Ch-Ch-Chaaaangeees!

Kudos if you know the song reference 🙂

It has been so seasonally perfect lately, I can’t remember the last time I had a visually stunning Fall/Autumn like this. The colors of the trees are blazing amongst the remaining green that is mostly attributed to pines. The temperature has dropped to a high of mid-40 (Fahrenheit) and I’ve already busted out the winter gear in preparation (long johns, boots, wool socks, coats, etc.). A weekend visit back home in Chicago has given me a sharp contrast, as it’s much drabber and more green still there.

This beauty combined with my love for winter has helped much in adapting to living in a new place, and I’m starting to like it here. I’m very much looking forward to what festivities NE Wisconsin will produce for the holidays, starting with Halloween. Living out of my parent’s house has also helped in exploring my own traditions more, and what I want to keep and/or develop.

Some Neopagans call this time of year the “Dark half”. which coincides with the common Asatru depiction of this being the “Winter” half. I’m lucky enough to live in a location where the seasonal changes match quite closely to the old European calendars, so I’m easily able to incorporate my heritage’s traditions into my daily life.

Let’s start with Halloween, for example.

Like some, I treat Halloween as a secular, cultural festival day, and I’m lucky to have grown up and live in places that embraced Halloween as such. Free candy, scary movies, neighborhood bonfires with cider and beer, and the costumes; what’s not to love? As far as pagan attributes go, the partying and costumes alone are pretty pagan. How many stories are there of becoming intoxicated and dressing up as something else to BE something else from ye olde days, wrecking havoc and mischief along the way? Even in our secular, “enlightened” era many of us feel the need to play and exchange roles like children, and Halloween provides a culturally acceptable time to do so. A release from the usual day-to-day social rigidity.

If certain pagan stories were true, we’d be having a zombie apocalypse every year.

There’s also the pagan attribute of all the goulies, ghosties and overall scary things coming out on Halloween, especially at night, that remains in popular stories and movies. Some Neopagan descriptions relate that Halloween/Samhain is a time where the “veil” between worlds is at its thinnest, so that demonic beings can move into “our” world. While I don’t believe in the concept of “worlds” the same way, I can agree with the sentiment. Halloween is the start of the darkness of the year for me, therefore it is also the start of certain wiht activity, such as that of the dead. They become more active, and closer to home than in the summer.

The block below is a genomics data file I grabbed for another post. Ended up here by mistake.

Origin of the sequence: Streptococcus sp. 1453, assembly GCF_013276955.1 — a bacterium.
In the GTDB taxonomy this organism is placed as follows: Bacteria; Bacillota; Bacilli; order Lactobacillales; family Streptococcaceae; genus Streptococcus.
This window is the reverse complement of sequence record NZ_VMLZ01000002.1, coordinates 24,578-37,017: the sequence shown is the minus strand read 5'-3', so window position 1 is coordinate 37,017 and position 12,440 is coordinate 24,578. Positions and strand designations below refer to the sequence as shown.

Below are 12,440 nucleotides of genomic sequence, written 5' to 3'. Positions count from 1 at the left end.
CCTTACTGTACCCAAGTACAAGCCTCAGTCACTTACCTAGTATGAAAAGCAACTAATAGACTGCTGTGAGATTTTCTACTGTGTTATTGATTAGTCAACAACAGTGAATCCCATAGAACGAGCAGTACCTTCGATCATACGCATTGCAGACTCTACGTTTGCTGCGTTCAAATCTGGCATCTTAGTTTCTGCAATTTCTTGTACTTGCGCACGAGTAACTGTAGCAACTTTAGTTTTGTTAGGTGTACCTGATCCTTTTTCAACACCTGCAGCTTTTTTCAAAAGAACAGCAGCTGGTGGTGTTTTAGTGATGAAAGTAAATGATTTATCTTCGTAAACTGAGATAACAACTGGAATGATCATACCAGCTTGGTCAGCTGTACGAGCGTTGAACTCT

Halloween, or the end of it, also starts off a season of ritual ancestor veneration. After the parties and trick-or-treating comes the solemn side of things. I come from a Catholic family, so I kept the Days of the Dead (November 1 and 2) in my calendar observations (no, it is not just a Mexican holiday, though their ways of celebrating this time is uniquely colorful and inspiring). Instead of the “official Catholic” way of doing it, I instead keep both days for ancestor veneration. Saying hello, giving thanks to them, giving offerings of food and coffee (ideally also liquor and tobacco, but I currently don’t know what brands my great-grandparents and beyond preferred so that may not happen). Preferably this would be done by visiting their graves, but for this and next year I won’t be close enough to do so. However, photos and items on a shrine work in a pinch.

Days of the Dead in Hungary. Candles and flowers are the two most commonly used items in the cemeteries.

I’m especially looking forward to Halloween and Days of the Dead this year because of finally being able to celebrate them in peace and as fully as possible.

Now I’m sure some of you may be thinking “well, wait a minute, I thought heathens did the ancestor worship bit during Yule and Samhain was a Wiccan/Celtic thing instead”. You would be correct. Like I mentioned earlier, Days of the Dead would be like Halloween in that it’s the START of a season of such religious activities rather than the only days I do it (US Thanksgiving in November is another, in the context of being a harvest feast). Late October/Early November is when I first sense the dead and certain other wihts becoming more active, but the height of their activity would occur during Yule, particularly just after Christmas/Winter Solstice. That time of year, called the 12 Rough Nights in contemporary Central European folklore, and the days just before that, are when a lot of things happen with ancestors and wihts (like the Wild Hunt). After that, the activity slowly dies down (no pun intended) until the last of Winter is driven out (one of the Perchtenlauf themes, possibly Busojaras and related demonic parades that occur prior to Lent). Then the dead settle back into the earth as the season shifts to the Summer half and different wihts awaken or come back.

I love this time of year so much.

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Filed under Festivals Rituals Holidays

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